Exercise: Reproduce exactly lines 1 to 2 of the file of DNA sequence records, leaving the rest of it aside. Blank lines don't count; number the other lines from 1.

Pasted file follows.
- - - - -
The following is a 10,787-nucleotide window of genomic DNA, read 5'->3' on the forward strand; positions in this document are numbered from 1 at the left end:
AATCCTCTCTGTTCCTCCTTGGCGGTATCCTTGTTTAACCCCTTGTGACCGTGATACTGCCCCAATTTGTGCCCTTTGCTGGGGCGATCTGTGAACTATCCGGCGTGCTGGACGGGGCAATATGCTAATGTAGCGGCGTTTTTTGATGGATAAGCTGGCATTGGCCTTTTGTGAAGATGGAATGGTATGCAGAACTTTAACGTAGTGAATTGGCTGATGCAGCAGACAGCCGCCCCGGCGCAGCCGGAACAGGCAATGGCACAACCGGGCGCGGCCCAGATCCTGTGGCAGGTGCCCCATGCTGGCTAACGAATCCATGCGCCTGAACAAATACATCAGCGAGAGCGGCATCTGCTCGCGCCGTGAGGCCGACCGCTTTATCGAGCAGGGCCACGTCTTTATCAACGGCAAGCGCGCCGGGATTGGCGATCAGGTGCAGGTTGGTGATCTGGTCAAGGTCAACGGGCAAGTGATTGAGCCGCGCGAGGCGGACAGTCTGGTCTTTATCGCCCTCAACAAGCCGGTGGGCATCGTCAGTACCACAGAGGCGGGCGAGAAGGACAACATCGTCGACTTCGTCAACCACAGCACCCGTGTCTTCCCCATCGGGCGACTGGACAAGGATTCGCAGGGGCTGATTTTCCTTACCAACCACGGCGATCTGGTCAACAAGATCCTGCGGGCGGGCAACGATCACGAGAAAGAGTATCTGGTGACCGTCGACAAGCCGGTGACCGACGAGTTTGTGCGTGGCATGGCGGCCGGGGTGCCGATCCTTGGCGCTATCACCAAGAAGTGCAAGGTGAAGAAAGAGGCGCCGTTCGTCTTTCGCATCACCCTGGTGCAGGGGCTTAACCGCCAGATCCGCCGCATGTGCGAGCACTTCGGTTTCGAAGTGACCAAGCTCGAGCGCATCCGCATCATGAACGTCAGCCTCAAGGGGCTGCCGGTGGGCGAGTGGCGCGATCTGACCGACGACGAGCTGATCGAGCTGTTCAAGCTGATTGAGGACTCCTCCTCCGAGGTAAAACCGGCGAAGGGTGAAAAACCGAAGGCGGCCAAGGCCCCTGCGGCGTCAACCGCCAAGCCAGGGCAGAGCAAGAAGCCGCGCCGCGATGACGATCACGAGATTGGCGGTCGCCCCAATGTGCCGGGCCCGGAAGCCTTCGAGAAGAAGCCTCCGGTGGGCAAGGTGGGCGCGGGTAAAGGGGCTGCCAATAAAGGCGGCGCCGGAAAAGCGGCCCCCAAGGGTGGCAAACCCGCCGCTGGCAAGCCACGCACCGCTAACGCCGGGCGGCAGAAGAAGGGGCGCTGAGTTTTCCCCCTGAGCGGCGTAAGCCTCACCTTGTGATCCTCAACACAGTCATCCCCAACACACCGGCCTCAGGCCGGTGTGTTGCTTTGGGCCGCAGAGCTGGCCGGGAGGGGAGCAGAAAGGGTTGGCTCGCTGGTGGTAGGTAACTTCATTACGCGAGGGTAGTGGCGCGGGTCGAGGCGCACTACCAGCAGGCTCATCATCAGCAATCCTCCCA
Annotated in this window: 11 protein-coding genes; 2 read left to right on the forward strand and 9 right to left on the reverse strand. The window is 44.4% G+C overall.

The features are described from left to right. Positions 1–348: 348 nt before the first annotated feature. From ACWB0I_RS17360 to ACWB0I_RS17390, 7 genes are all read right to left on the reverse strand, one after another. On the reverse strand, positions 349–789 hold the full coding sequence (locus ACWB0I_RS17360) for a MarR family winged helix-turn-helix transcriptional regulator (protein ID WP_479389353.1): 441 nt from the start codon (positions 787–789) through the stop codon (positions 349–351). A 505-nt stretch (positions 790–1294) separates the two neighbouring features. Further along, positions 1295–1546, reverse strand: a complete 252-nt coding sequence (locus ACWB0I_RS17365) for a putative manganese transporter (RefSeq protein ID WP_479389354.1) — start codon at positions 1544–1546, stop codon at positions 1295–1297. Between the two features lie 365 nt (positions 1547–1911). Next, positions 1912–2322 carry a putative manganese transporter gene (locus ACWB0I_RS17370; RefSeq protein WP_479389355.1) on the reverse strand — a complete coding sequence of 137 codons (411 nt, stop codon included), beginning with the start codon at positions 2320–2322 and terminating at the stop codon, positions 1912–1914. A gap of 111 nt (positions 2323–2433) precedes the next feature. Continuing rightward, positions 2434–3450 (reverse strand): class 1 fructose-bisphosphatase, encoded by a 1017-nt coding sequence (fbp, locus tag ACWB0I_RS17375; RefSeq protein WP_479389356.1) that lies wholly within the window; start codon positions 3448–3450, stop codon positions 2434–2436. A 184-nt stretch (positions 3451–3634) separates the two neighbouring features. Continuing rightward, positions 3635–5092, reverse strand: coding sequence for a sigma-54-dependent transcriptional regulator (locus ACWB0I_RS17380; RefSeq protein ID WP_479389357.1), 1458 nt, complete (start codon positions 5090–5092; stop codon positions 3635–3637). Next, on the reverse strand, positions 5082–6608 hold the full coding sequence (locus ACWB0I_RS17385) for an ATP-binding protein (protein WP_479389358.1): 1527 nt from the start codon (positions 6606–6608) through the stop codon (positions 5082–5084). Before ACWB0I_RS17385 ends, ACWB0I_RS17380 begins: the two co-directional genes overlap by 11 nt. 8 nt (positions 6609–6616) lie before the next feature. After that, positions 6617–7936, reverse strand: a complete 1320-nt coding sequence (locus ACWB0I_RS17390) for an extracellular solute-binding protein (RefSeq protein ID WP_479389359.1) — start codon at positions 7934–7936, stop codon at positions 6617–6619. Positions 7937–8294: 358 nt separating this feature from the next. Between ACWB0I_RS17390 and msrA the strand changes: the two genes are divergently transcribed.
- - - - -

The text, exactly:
The following is a 10,787-nucleotide window of genomic DNA, read 5'->3' on the forward strand; positions in this document are numbered from 1 at the left end:
AATCCTCTCTGTTCCTCCTTGGCGGTATCCTTGTTTAACCCCTTGTGACCGTGATACTGCCCCAATTTGTGCCCTTTGCTGGGGCGATCTGTGAACTATCCGGCGTGCTGGACGGGGCAATATGCTAATGTAGCGGCGTTTTTTGATGGATAAGCTGGCATTGGCCTTTTGTGAAGATGGAATGGTATGCAGAACTTTAACGTAGTGAATTGGCTGATGCAGCAGACAGCCGCCCCGGCGCAGCCGGAACAGGCAATGGCACAACCGGGCGCGGCCCAGATCCTGTGGCAGGTGCCCCATGCTGGCTAACGAATCCATGCGCCTGAACAAATACATCAGCGAGAGCGGCATCTGCTCGCGCCGTGAGGCCGACCGCTTTATCGAGCAGGGCCACGTCTTTATCAACGGCAAGCGCGCCGGGATTGGCGATCAGGTGCAGGTTGGTGATCTGGTCAAGGTCAACGGGCAAGTGATTGAGCCGCGCGAGGCGGACAGTCTGGTCTTTATCGCCCTCAACAAGCCGGTGGGCATCGTCAGTACCACAGAGGCGGGCGAGAAGGACAACATCGTCGACTTCGTCAACCACAGCACCCGTGTCTTCCCCATCGGGCGACTGGACAAGGATTCGCAGGGGCTGATTTTCCTTACCAACCACGGCGATCTGGTCAACAAGATCCTGCGGGCGGGCAACGATCACGAGAAAGAGTATCTGGTGACCGTCGACAAGCCGGTGACCGACGAGTTTGTGCGTGGCATGGCGGCCGGGGTGCCGATCCTTGGCGCTATCACCAAGAAGTGCAAGGTGAAGAAAGAGGCGCCGTTCGTCTTTCGCATCACCCTGGTGCAGGGGCTTAACCGCCAGATCCGCCGCATGTGCGAGCACTTCGGTTTCGAAGTGACCAAGCTCGAGCGCATCCGCATCATGAACGTCAGCCTCAAGGGGCTGCCGGTGGGCGAGTGGCGCGATCTGACCGACGACGAGCTGATCGAGCTGTTCAAGCTGATTGAGGACTCCTCCTCCGAGGTAAAACCGGCGAAGGGTGAAAAACCGAAGGCGGCCAAGGCCCCTGCGGCGTCAACCGCCAAGCCAGGGCAGAGCAAGAAGCCGCGCCGCGATGACGATCACGAGATTGGCGGTCGCCCCAATGTGCCGGGCCCGGAAGCCTTCGAGAAGAAGCCTCCGGTGGGCAAGGTGGGCGCGGGTAAAGGGGCTGCCAATAAAGGCGGCGCCGGAAAAGCGGCCCCCAAGGGTGGCAAACCCGCCGCTGGCAAGCCACGCACCGCTAACGCCGGGCGGCAGAAGAAGGGGCGCTGAGTTTTCCCCCTGAGCGGCGTAAGCCTCACCTTGTGATCCTCAACACAGTCATCCCCAACACACCGGCCTCAGGCCGGTGTGTTGCTTTGGGCCGCAGAGCTGGCCGGGAGGGGAGCAGAAAGGGTTGGCTCGCTGGTGGTAGGTAACTTCATTACGCGAGGGTAGTGGCGCGGGTCGAGGCGCACTACCAGCAGGCTCATCATCAGCAATCCTCCCA